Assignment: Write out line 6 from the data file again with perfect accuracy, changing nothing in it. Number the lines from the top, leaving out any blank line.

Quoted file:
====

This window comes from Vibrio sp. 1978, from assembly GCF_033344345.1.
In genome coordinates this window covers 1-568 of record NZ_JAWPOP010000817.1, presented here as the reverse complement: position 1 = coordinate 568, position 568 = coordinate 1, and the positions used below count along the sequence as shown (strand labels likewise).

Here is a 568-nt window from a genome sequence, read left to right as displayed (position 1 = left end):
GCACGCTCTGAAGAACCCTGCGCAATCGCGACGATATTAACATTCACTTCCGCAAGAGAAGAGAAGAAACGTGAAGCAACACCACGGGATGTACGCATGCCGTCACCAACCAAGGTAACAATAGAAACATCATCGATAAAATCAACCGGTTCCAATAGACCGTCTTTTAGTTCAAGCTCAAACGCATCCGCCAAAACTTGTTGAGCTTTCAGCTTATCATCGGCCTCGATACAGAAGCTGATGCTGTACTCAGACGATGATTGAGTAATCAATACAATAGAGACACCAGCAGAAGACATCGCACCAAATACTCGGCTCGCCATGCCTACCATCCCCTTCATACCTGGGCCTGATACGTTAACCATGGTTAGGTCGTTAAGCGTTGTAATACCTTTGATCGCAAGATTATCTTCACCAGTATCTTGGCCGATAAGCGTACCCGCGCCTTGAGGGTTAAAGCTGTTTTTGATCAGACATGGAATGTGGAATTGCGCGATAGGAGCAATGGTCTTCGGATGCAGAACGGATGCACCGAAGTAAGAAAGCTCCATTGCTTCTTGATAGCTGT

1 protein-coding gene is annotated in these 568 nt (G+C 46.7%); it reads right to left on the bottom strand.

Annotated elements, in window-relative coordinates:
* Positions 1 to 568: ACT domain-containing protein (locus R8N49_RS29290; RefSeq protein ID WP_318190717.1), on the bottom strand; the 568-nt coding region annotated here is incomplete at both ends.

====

Annotated elements, in window-relative coordinates: